I can sympathize on working with yellow pine. I made 2 tall standing planter boxes 32"w x 72" l and used pressure treated 4x4 legs with 3/4" through mortices for the stretchers. Going through the pith of the tree 8x with those mortices was not fun.

  10. #10
    Join Date
    Mar 2006
    Location
    Austin Texas
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    1,854
    Outstanding work and a good look as well Jeff. Exposed through tenons, square pegs, shaped stretchers, etc. I ran across some recovered long leaf pine when I first started furniture building many years ago and have always like the look (as long as it is displayed in that kind of a setting). I then found out that the "soft pine" that the ww magazine writers talked about was not that pine.
    David

  11. #11
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    Longview WA
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    A beautiful piece.

    One of my dreams is of having SYP available on the west coast.

    But I hate trying to cut clean mortises thought the layers of soft early wood and hard late wood. Its like pounding on a piece of hard rubber. Very sharp tools help of course.
    Doug fir may be a bit easier. My current project has me pounding out some 3" deep 1X2-1/2" mortises.

    jtk
    "A pessimist sees the difficulty in every opportunity; an optimist sees the opportunity in every difficulty."
    - Sir Winston Churchill (1874-1965)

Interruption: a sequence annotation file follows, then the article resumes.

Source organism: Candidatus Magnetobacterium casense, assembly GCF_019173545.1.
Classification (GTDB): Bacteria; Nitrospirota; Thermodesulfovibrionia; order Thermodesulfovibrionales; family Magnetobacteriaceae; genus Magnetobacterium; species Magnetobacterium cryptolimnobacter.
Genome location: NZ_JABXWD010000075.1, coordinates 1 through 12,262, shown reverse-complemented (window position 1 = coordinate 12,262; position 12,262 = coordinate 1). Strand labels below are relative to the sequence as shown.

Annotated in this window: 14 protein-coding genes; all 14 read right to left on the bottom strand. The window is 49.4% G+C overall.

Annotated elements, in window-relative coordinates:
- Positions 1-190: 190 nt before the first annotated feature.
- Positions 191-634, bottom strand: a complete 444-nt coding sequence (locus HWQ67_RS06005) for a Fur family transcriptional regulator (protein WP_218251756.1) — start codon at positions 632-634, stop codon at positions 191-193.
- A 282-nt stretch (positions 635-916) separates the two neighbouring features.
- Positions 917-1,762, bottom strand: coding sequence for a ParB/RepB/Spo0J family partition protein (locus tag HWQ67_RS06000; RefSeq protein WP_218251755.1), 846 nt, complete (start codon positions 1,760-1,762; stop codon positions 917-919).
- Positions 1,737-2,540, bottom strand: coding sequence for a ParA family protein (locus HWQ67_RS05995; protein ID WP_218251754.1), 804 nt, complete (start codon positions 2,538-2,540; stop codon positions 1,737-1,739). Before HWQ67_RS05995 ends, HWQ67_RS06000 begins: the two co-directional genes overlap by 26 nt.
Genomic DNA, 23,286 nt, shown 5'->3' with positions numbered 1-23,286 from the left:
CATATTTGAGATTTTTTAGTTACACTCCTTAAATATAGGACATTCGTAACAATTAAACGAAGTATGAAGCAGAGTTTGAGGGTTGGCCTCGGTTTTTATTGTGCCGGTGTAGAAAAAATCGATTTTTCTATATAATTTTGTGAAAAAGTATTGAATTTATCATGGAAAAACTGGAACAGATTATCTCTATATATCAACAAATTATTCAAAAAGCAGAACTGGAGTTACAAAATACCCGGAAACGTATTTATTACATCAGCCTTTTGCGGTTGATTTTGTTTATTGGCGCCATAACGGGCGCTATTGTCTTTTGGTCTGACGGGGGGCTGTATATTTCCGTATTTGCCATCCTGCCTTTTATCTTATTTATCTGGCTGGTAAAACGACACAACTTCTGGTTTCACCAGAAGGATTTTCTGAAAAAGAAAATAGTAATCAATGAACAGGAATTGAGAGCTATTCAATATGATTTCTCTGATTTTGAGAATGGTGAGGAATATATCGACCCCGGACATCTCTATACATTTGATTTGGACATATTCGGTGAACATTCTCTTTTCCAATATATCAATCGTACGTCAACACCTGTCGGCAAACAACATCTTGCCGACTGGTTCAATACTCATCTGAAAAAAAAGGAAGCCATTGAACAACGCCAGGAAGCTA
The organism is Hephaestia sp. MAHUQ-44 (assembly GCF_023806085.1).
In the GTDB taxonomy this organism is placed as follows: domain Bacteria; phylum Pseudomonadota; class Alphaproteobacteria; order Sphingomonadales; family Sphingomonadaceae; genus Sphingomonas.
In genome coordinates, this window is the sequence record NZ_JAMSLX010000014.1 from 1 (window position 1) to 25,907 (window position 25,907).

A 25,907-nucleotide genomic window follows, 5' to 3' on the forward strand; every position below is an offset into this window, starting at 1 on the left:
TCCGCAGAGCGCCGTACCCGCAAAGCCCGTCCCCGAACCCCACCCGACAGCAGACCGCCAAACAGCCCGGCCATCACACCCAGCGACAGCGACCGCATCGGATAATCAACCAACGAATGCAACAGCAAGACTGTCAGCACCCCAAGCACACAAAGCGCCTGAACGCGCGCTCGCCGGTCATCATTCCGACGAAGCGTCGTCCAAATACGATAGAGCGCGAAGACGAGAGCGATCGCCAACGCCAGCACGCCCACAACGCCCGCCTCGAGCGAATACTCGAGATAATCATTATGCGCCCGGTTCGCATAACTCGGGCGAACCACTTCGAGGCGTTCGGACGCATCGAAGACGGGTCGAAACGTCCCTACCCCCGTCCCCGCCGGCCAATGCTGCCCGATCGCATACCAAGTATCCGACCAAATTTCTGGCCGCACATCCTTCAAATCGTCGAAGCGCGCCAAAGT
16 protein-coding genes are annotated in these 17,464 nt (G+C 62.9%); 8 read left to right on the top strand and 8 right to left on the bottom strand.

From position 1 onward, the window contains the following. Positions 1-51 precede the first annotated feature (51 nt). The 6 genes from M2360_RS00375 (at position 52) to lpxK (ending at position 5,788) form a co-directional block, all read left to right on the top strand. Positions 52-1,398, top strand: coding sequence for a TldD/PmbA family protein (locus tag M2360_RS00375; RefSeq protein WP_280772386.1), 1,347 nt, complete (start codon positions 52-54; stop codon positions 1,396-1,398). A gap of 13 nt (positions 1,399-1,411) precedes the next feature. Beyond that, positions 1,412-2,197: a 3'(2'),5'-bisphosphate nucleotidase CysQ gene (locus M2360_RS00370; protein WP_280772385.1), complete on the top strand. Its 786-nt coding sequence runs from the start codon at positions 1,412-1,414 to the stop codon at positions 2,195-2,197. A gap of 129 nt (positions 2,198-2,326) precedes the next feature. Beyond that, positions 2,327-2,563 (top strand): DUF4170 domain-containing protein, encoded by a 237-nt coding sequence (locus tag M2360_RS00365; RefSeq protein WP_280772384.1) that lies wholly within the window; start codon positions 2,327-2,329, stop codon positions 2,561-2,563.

12. #12
    Join Date
    Mar 2017
    Location
    Forest Lake MN
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    That looks great, I have been toying with building myself a new desk for my home office. The plastic folding table is out of place in an otherwise nice office.

  13. #13
    Quote Originally Posted by Jim Koepke View Post
    A beautiful piece.

    One of my dreams is of having SYP available on the west coast.



    Doug fir may be a bit easier. My current project has me pounding out some 3" deep 1X2-1/2" mortises.

    jtk
    They are both pretty miserable. If Douglas Fir is easier, it is only because the early wood might be closer in hardness to the late wood. And that late wood can be like cement.

  14. #14
    Join Date
    Dec 2007
    Location
    Fishers, Indiana
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    Quote Originally Posted by William Fretwell View Post
    I do wonder about the seasonal variations in the top and those breadboard tenons. It does have lovely fit and finish.
    William. I was a bit sneaky with those tenons on the breadboard. They are actually loose tenons. They are tight fitting and glued in the breadboard, and loose fitting in mortises in the ends of the top slab with just the 3 center ones glued in the slab. I was worried about movement as well.

  15. #15
    Join Date
    Dec 2007
    Location
    Fishers, Indiana
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    512
    Quote Originally Posted by Tony Shea View Post
    The desk looks great!! Nice job.

    How about some more pictures of that bandsaw!! And some information on that build. Looks super nice.
    Tony,
    The bandsaw is a project I started January of last year and finally finished in last fall.
    https://sawmillcreek.org/showthread....andsaw-project

    I originally built it mostly with the idea of using it to help with re-sawing SYP, but I have been using it for quite a few other things lately. It actually works better than I ever expected.